About the Program
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In 1921, a 14-year-old boy working in a potato field in Idaho had a vision of
sending pictures in waves over the air, like sound waves for radio. His
epiphany inspired him to invent the first electronic television--a feat that
most engineers of the time thought was impossible.
"Philo Farnsworth was a terribly optimistic, creative man who believed he could
accomplish anything," says producer David Dugan. "Farnsworth's genius burned so
bright that by age thirty, he had nearly spent himself. When the trajectory of
his ambition collided with the plans of a corporation with deep pockets, the
result for the lone inventor was tragic."
In 1924, Farnsworth's father died; to support the family,
Philo took a job delivering radios for a furniture store in Salt Lake City.
Impatient to realize his plans for electronic television, within a year he had
convinced two California businessmen, George Everson and Les Gorrell, to invest
their life savings--a total of $6,000--so he could build a prototype. Soon
after, Phil set up a lab in Los Angeles and started work on a camera tube that
could turn an image into a stream of electrons, and a television tube that
could turn the same stream of electrons into a picture.
Finally, after another 18 months, Philo's creation produced an image the size
of a postage stamp. When news of his achievement broke, Hollywood flocked to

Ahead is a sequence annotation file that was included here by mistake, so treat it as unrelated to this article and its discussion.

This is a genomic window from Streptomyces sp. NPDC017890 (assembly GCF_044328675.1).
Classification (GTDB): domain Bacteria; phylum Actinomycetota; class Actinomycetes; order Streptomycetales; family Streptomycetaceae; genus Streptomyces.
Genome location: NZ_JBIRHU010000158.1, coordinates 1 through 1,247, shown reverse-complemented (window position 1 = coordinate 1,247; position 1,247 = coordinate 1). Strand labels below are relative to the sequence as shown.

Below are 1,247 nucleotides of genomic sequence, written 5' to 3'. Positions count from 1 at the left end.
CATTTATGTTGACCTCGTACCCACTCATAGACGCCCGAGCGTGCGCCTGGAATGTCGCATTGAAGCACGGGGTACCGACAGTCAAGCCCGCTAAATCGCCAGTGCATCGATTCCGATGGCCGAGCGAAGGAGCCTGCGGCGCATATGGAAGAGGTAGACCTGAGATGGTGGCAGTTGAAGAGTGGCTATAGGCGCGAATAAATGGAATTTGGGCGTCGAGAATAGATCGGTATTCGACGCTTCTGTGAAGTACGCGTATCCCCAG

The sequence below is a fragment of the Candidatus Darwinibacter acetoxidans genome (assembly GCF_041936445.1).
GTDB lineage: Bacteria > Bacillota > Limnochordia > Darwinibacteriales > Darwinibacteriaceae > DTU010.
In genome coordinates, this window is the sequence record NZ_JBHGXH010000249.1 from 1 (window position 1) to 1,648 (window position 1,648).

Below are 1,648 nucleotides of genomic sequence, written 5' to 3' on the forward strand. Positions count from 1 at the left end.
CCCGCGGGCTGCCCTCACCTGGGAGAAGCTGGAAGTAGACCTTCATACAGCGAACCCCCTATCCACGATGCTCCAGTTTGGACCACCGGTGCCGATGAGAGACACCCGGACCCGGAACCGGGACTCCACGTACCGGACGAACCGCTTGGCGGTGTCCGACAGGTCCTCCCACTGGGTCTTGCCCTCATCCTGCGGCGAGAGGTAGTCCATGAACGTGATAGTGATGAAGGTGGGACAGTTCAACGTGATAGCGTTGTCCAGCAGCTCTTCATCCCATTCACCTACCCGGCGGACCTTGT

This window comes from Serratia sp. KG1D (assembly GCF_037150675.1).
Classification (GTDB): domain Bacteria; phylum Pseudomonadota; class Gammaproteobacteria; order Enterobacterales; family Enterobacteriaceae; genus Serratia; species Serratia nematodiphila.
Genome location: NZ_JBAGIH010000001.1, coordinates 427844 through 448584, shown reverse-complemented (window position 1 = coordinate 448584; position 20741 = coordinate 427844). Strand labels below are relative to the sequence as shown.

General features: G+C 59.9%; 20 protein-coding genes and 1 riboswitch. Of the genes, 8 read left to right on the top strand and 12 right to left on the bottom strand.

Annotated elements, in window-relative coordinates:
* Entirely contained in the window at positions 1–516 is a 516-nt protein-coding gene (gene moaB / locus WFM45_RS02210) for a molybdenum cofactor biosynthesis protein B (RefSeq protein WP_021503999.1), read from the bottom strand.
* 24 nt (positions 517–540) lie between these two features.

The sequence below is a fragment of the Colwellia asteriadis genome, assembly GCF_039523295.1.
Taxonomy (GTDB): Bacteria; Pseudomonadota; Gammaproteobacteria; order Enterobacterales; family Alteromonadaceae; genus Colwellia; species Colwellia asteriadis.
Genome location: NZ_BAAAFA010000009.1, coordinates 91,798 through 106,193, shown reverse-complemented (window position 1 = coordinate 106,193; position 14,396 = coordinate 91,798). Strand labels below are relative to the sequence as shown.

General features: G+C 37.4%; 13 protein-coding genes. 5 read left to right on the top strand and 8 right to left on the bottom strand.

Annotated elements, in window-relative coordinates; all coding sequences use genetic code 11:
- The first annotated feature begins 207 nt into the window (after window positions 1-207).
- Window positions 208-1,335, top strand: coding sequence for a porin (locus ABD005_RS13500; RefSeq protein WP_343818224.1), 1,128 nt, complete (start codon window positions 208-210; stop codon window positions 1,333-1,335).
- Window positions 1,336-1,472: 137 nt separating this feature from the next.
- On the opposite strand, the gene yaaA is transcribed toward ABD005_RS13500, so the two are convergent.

meet the 22-year-old inventor who might challenge cinema. But his investors
were still nervous: to take the fragile prototype to the next stage would
require another significant influx of cash. Perhaps Farnsworth's idea could be
sold, and inventor and investors alike could get a modest profit out of the
At that time, RCA president David Sarnoff was determined to control emerging
television technology as tightly as he did existing radio technology. In the
spring of 1930, Sarnoff sent Vladimir Zworkin to the West coast to investigate
the maverick inventor who held more than a dozen television patents--and the
potential to ruin RCA's plans. Zworkin, a Russian emigré, was also
working to develop electronic television.
"Zworkin was in here just to find out anything he possibly could," says Rom
Rutherford, who worked in Farnsworth's lab. "And Phil was the other way
around--`Here's some ideas.'"
After his visit to Farnsworth's lab, Zworkin sent a 700-word telegram back
East, describing Farnsworth's disssector tube in detail. When he returned, a
copy of Farnsworth's camera awaited him.
Over the next few years Sarnoff and Farnsworth would battle in the laboratory
and in the courts. In 1939, Farnsworth's hopes were raised when the courts in
the patent dispute sided with him. For the first time in its history, RCA would
have to pay royalties to an outside inventor. With only seven years until the
patents expired, Farnsworth worked to capitalize on his invention. But, just as
sales were set to take off, the government declared a blackout for commercial
television as part of the World War II defense effort.
Farnsworth had pursued his dream of electronic television for most of his life.
When he realized that his patents would not outlast the war, he was despondent.
"I think my father was very much of a racehorse," says Farnworth's son, Skee.
"He saw obstacles and he cleared them. And when you take a racehorse, no matter
how good it is but you keep jumping higher hurdles, eventually you come to a
hurdle that the horse would jump except this is not a jumpable hurdle. And I
think in my father's case, this was coming smack up against corporate America
of the '30s."
Written and Directed By: David Dugan
Executive Producers: Frederick Zollo and
Producer: Alison Trinkl
Editor: Paul Shepard
Original Score: Wilfred Josephs